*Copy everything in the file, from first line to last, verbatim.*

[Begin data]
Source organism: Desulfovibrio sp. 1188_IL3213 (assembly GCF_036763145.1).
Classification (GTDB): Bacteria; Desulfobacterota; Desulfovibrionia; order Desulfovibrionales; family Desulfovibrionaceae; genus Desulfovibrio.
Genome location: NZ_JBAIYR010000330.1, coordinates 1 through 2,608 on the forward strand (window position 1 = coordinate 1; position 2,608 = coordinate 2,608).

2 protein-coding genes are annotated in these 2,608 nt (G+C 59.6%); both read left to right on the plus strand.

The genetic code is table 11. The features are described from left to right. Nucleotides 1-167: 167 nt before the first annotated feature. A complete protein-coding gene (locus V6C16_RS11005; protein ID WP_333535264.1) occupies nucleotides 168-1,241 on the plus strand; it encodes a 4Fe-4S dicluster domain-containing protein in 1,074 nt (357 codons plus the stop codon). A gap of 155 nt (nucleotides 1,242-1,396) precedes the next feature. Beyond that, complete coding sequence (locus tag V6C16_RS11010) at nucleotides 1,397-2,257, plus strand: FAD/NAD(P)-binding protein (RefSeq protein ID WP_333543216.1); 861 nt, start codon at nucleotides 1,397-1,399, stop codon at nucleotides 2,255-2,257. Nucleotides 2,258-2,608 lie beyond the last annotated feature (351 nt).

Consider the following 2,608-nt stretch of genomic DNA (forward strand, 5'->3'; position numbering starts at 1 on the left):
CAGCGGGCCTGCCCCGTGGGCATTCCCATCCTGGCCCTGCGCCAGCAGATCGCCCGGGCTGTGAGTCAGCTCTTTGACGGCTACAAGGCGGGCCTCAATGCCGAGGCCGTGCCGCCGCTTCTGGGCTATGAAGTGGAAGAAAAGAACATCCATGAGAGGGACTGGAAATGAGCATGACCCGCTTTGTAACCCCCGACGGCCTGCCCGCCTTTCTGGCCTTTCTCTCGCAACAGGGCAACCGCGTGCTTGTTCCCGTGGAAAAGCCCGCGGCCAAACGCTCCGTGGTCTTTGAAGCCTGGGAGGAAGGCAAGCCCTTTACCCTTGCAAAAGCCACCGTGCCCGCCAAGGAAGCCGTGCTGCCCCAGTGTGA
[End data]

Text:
Source organism: Desulfovibrio sp. 1188_IL3213 (assembly GCF_036763145.1).
Classification (GTDB): Bacteria; Desulfobacterota; Desulfovibrionia; order Desulfovibrionales; family Desulfovibrionaceae; genus Desulfovibrio.
Genome location: NZ_JBAIYR010000330.1, coordinates 1 through 2,608 on the forward strand (window position 1 = coordinate 1; position 2,608 = coordinate 2,608).

2 protein-coding genes are annotated in these 2,608 nt (G+C 59.6%); both read left to right on the plus strand.

The genetic code is table 11. The features are described from left to right. Nucleotides 1-167: 167 nt before the first annotated feature. A complete protein-coding gene (locus V6C16_RS11005; protein ID WP_333535264.1) occupies nucleotides 168-1,241 on the plus strand; it encodes a 4Fe-4S dicluster domain-containing protein in 1,074 nt (357 codons plus the stop codon). A gap of 155 nt (nucleotides 1,242-1,396) precedes the next feature. Beyond that, complete coding sequence (locus tag V6C16_RS11010) at nucleotides 1,397-2,257, plus strand: FAD/NAD(P)-binding protein (RefSeq protein ID WP_333543216.1); 861 nt, start codon at nucleotides 1,397-1,399, stop codon at nucleotides 2,255-2,257. Nucleotides 2,258-2,608 lie beyond the last annotated feature (351 nt).

Consider the following 2,608-nt stretch of genomic DNA (forward strand, 5'->3'; position numbering starts at 1 on the left):
CAGCGGGCCTGCCCCGTGGGCATTCCCATCCTGGCCCTGCGCCAGCAGATCGCCCGGGCTGTGAGTCAGCTCTTTGACGGCTACAAGGCGGGCCTCAATGCCGAGGCCGTGCCGCCGCTTCTGGGCTATGAAGTGGAAGAAAAGAACATCCATGAGAGGGACTGGAAATGAGCATGACCCGCTTTGTAACCCCCGACGGCCTGCCCGCCTTTCTGGCCTTTCTCTCGCAACAGGGCAACCGCGTGCTTGTTCCCGTGGAAAAGCCCGCGGCCAAACGCTCCGTGGTCTTTGAAGCCTGGGAGGAAGGCAAGCCCTTTACCCTTGCAAAAGCCACCGTGCCCGCCAAGGAAGCCGTGCTGCCCCAGTGTGA